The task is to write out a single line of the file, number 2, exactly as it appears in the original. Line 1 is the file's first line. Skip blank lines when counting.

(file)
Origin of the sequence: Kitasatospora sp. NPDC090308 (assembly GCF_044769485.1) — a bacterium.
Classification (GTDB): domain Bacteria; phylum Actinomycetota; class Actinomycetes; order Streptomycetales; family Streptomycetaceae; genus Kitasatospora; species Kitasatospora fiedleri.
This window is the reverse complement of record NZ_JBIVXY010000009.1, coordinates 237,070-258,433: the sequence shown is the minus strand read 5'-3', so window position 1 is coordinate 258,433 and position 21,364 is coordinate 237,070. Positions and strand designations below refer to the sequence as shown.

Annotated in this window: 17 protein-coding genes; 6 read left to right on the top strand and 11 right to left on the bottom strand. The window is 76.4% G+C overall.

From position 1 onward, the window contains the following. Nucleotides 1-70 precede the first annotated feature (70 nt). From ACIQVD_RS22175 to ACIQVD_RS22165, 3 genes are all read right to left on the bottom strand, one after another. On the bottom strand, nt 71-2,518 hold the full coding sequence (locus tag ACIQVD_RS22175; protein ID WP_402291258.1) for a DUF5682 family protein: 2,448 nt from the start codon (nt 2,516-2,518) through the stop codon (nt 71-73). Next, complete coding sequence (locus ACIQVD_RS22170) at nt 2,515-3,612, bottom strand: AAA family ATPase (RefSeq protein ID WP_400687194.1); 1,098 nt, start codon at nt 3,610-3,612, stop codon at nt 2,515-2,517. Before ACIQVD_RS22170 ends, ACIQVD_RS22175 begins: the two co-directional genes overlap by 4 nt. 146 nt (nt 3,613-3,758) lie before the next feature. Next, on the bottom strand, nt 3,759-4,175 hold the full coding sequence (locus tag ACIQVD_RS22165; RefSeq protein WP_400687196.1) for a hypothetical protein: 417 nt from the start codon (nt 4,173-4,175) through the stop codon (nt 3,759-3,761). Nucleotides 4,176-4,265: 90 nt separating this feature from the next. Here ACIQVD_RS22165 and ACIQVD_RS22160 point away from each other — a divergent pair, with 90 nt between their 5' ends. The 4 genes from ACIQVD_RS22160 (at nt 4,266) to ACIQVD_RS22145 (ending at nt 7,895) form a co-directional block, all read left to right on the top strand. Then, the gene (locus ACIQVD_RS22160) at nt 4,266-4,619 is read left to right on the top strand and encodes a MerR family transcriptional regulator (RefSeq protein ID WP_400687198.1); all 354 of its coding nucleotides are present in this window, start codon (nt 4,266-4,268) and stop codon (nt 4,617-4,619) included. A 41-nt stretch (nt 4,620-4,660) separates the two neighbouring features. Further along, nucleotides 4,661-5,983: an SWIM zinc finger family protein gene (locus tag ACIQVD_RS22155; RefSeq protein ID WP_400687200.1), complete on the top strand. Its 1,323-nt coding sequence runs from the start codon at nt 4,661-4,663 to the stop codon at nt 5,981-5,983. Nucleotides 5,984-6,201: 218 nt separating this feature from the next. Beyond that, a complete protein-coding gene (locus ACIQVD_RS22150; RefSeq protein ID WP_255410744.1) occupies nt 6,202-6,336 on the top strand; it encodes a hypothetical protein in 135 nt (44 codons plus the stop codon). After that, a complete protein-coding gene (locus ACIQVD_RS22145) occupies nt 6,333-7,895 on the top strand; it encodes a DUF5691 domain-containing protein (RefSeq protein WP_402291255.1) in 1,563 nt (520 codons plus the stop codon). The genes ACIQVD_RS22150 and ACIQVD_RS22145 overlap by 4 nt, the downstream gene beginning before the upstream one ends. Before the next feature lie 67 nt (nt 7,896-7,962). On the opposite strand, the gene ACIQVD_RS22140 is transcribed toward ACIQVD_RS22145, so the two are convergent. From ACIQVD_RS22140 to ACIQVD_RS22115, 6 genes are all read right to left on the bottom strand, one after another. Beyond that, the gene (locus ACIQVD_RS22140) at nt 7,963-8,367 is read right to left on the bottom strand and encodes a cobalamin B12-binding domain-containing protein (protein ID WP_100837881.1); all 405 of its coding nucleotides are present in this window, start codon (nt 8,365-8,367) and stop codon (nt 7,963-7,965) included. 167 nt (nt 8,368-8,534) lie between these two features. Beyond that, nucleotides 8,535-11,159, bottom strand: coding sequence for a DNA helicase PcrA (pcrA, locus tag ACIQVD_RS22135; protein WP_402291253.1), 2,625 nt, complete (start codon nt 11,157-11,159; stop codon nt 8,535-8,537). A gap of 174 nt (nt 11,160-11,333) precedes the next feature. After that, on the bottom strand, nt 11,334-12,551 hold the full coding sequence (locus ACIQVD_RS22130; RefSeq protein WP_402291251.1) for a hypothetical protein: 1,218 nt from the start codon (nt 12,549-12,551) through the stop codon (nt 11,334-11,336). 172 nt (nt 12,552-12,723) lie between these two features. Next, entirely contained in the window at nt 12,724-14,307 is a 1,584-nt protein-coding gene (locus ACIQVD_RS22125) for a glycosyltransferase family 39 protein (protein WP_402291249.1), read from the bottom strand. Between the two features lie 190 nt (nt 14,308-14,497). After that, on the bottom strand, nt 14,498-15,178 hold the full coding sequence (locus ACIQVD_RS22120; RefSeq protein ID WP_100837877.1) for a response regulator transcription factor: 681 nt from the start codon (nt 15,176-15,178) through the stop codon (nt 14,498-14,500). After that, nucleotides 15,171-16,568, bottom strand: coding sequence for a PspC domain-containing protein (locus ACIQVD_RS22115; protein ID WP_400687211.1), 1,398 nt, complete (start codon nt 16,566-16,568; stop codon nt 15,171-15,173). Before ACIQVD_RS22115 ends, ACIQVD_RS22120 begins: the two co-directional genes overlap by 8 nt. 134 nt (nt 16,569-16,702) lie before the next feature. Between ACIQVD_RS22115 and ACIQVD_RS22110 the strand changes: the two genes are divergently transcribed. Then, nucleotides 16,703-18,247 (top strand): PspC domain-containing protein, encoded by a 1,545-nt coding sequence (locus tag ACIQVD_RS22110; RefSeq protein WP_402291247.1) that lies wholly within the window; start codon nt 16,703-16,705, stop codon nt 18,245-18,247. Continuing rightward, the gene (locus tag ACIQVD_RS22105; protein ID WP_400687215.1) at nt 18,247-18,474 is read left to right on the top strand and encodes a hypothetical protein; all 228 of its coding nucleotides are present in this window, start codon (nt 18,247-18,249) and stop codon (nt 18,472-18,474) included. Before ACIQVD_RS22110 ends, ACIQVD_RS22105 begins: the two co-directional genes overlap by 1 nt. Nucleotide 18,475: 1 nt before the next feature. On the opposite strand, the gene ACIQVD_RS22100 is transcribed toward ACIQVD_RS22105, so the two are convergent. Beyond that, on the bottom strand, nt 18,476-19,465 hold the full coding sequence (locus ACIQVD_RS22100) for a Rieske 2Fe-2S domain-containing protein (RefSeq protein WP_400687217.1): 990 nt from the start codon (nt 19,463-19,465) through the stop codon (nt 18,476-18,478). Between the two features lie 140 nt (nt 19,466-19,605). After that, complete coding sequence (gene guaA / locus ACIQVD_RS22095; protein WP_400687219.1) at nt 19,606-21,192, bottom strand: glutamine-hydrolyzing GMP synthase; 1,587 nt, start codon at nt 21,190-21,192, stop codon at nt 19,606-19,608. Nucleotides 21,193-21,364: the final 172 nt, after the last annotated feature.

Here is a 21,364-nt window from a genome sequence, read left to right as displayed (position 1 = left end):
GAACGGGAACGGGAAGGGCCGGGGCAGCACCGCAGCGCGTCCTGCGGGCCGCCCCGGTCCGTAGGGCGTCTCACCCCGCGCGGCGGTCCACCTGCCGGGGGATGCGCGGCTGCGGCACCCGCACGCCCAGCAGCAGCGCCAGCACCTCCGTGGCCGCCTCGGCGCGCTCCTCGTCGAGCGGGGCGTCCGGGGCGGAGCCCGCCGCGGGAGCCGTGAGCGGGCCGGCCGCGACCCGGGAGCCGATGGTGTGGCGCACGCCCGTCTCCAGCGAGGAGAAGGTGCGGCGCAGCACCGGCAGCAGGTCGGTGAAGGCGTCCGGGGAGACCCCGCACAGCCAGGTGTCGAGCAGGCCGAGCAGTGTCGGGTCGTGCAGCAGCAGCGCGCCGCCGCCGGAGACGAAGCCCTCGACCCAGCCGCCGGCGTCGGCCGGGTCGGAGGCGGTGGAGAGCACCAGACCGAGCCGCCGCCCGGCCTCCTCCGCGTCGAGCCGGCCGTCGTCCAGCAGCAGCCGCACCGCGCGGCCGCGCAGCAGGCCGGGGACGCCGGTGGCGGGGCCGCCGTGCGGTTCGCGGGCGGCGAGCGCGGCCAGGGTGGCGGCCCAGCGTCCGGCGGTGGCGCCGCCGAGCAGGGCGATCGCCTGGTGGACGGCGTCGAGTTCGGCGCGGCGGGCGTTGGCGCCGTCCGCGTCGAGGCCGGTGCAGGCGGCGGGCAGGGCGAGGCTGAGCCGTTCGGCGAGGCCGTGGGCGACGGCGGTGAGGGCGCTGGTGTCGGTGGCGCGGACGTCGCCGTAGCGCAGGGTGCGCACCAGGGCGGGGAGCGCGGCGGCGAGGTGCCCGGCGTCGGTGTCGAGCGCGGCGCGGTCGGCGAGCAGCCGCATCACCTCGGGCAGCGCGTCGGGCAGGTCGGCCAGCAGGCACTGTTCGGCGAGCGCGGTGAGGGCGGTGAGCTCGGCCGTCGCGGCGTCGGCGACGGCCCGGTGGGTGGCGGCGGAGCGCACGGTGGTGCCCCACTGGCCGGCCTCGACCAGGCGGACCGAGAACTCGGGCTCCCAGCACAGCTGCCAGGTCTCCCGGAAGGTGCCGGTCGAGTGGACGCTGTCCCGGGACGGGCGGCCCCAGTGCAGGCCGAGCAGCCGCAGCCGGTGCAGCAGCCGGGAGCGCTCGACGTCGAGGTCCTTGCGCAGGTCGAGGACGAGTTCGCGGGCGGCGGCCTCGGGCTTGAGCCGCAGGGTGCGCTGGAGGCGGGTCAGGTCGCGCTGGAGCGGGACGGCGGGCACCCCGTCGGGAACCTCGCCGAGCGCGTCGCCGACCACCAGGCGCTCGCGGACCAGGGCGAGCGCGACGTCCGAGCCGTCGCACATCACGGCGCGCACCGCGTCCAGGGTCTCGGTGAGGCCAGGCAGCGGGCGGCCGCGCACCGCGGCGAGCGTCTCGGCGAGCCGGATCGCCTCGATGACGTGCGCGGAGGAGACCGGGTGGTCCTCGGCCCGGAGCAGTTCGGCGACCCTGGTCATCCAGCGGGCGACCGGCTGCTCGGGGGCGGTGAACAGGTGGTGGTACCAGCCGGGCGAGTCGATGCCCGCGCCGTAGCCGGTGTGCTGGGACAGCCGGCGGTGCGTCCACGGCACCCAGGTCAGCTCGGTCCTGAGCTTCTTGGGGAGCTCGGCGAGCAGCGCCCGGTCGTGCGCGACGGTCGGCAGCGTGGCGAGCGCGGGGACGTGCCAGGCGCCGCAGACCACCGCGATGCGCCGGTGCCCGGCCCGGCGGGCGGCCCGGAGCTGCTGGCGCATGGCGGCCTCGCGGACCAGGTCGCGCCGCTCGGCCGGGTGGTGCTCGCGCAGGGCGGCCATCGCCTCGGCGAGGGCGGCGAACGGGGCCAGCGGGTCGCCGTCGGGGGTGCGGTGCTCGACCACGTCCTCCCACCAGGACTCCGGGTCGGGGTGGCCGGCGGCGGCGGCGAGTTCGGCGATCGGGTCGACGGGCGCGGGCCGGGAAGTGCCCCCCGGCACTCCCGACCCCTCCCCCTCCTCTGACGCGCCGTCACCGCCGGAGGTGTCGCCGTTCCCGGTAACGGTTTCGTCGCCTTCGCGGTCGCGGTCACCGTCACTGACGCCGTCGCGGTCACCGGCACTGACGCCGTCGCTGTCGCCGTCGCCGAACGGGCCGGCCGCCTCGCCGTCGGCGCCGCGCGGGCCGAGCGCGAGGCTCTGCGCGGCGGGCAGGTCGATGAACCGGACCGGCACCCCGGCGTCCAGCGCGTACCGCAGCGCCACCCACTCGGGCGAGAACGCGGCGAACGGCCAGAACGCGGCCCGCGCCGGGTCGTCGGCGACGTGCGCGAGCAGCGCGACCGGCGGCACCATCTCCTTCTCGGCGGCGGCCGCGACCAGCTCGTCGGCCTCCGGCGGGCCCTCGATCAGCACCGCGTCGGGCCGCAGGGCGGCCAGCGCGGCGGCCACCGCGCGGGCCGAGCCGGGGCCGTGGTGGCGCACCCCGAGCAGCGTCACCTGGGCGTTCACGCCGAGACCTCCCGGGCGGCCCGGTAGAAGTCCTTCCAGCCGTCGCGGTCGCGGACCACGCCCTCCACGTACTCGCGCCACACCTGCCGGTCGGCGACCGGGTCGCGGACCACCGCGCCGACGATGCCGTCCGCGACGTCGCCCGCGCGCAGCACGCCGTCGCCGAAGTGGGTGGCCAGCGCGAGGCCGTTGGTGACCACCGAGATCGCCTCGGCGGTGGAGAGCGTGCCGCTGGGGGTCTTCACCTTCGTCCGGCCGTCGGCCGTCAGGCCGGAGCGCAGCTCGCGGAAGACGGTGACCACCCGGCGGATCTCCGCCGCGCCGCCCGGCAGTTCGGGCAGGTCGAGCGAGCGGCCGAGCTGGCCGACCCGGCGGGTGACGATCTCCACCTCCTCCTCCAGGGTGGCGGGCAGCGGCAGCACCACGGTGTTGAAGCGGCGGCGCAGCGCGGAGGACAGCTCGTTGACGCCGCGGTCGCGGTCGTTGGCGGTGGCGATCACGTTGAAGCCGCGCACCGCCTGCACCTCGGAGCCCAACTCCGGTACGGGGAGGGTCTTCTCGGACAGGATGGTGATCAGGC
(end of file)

Classification (GTDB): domain Bacteria; phylum Actinomycetota; class Actinomycetes; order Streptomycetales; family Streptomycetaceae; genus Kitasatospora; species Kitasatospora fiedleri.